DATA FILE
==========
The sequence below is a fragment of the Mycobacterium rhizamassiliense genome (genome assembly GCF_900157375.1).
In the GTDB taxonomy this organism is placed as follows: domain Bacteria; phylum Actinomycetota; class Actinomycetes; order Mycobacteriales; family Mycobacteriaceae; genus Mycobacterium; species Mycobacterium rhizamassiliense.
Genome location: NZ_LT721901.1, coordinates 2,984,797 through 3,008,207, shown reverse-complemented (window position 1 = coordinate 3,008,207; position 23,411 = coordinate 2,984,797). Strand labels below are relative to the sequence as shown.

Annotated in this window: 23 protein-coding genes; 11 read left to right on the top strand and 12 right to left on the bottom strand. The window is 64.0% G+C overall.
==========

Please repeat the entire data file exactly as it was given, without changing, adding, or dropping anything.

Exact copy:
The sequence below is a fragment of the Mycobacterium rhizamassiliense genome (genome assembly GCF_900157375.1).
In the GTDB taxonomy this organism is placed as follows: domain Bacteria; phylum Actinomycetota; class Actinomycetes; order Mycobacteriales; family Mycobacteriaceae; genus Mycobacterium; species Mycobacterium rhizamassiliense.
Genome location: NZ_LT721901.1, coordinates 2,984,797 through 3,008,207, shown reverse-complemented (window position 1 = coordinate 3,008,207; position 23,411 = coordinate 2,984,797). Strand labels below are relative to the sequence as shown.

Annotated in this window: 23 protein-coding genes; 11 read left to right on the top strand and 12 right to left on the bottom strand. The window is 64.0% G+C overall.